IN THE NEWS: Hoosiers should recognize Joe’s work as one of the nation’s most bipartisan senators, Journal Gazette says
While some national observers “consign Indiana to the scrap-heap of political divisiveness,” Joe Donnelly stands out for his bipartisan work ethic, the Journal Gazette wrote this morning.
The editorial comes after the latest high marks for Joe in The Lugar Center’s bipartisanship rankings, which last year called Joe the most bipartisan senator of the last quarter century still in office. A consistently high score by Joe shows he’s “prioritizing problem-solving,” the center said.
From The Journal Gazette: Aisle-crossers
The Republican senatorial race, which political observers have been calling one of the nastiest in the nation, is almost over. …
But anyone who would consign Indiana to the scrap-heap of political divisiveness should consider the latest rankings from the Lugar Center Bipartisan Index, which places Indiana's Joe Donnelly and Todd Young among the top 10 most consensus-building U.S. senators.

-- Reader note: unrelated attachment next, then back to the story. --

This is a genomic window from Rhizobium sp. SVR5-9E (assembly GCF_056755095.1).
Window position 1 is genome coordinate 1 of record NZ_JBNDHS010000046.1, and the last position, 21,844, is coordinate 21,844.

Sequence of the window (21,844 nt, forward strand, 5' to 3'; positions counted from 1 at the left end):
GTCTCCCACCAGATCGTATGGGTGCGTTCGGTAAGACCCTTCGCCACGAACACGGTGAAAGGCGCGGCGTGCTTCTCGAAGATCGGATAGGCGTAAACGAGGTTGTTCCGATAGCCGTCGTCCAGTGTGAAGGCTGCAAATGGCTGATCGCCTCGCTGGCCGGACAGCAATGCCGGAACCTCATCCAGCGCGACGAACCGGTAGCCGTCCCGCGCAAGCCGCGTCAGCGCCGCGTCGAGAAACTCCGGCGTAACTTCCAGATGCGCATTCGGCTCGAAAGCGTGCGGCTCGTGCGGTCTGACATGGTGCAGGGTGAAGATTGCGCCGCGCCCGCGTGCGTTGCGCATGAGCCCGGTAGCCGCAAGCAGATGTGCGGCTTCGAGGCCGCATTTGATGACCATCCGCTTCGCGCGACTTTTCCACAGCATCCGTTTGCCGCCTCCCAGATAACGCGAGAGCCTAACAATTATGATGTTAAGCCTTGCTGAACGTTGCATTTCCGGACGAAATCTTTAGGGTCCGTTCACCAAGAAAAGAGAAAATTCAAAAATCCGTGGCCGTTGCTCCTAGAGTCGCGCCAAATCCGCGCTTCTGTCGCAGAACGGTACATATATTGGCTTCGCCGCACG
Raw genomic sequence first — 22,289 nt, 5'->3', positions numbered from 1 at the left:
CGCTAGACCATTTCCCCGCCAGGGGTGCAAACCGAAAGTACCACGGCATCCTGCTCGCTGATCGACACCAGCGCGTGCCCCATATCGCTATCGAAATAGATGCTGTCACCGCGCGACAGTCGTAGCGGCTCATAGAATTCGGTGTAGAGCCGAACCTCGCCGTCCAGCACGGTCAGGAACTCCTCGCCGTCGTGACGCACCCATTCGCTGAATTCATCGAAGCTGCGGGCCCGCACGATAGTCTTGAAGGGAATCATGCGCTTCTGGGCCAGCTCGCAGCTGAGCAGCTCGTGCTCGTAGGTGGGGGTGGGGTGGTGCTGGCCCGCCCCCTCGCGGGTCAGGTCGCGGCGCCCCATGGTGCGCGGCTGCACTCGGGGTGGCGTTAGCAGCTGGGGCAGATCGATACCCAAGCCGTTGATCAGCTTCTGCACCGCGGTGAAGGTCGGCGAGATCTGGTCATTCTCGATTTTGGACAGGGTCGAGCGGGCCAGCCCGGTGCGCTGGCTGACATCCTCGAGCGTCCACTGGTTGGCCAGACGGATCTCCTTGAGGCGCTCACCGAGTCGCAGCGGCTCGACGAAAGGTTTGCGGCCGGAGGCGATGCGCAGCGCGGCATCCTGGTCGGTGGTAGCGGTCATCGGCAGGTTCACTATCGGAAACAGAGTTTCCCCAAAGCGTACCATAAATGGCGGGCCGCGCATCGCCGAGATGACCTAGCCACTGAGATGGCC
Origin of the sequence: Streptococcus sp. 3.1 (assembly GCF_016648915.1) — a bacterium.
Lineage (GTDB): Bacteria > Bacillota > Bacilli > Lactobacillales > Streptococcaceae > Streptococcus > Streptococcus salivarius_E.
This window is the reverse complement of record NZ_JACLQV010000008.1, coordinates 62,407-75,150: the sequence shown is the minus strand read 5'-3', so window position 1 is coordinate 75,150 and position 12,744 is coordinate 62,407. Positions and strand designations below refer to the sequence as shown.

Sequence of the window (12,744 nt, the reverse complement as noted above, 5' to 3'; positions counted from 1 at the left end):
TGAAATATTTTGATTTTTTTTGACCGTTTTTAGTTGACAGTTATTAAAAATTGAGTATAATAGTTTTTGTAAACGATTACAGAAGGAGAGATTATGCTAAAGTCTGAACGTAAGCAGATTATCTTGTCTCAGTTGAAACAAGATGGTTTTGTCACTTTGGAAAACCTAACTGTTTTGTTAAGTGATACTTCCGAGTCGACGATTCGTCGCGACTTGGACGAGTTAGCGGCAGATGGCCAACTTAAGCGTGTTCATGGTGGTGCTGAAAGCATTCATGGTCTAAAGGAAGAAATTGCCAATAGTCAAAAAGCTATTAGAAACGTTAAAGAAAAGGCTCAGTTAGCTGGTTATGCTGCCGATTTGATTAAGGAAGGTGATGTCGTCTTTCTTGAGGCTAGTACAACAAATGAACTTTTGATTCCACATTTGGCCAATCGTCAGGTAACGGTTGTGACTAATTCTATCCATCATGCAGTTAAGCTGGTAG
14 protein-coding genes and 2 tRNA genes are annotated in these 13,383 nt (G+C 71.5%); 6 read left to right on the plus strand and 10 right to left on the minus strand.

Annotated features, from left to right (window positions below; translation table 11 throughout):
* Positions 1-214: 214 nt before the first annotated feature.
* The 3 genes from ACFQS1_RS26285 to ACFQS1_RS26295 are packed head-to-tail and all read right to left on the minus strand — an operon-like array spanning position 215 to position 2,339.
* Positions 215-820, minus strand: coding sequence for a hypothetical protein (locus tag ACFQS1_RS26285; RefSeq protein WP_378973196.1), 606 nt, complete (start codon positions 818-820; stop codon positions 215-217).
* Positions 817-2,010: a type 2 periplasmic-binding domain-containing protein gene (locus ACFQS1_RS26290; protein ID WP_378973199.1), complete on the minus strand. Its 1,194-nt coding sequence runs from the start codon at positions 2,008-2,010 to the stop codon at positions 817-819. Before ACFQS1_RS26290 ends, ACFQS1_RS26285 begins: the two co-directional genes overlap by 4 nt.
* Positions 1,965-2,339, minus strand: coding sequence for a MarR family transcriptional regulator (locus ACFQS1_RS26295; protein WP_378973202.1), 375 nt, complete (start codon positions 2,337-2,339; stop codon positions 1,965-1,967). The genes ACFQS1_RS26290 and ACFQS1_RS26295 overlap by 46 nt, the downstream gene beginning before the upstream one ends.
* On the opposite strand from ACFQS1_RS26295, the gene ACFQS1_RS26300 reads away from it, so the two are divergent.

… In the latest edition of the index, which covers the 2017 session, the three highest-ranking senators are Republicans: Susan Collins of Maine, Rob Portman of Ohio and Shelley Capito of West Virginia. But Donnelly, a Democrat who won his Senate seat in 2012 after serving three terms in the House, was ranked fourth among the Senate's 100 members. Young, a Republican who also served three terms in the House before being elected to the Senate in 2016, was ranked ninth.
Indiana was the only state with both senators in the top 10.
Willingness to work with the other party is not the only measure of a lawmaker's effectiveness, of course. As Lugar points out, bipartisan bills are not always superior to partisan ones. But “a consistently high score (on bipartisanship) is a strong indication that a legislator is prioritizing problem-solving and open to working with the other party when possible.”
Campaigns fueled on partisan politics are not much fun to watch. Such divisiveness moves from discouraging to dangerous when Congress grinds to a halt because its members dig in their heels. In such times, the efforts of Indiana's Republican and Democratic senators to find common ground are heartening and offer an example that all who aspire to Congress should emulate.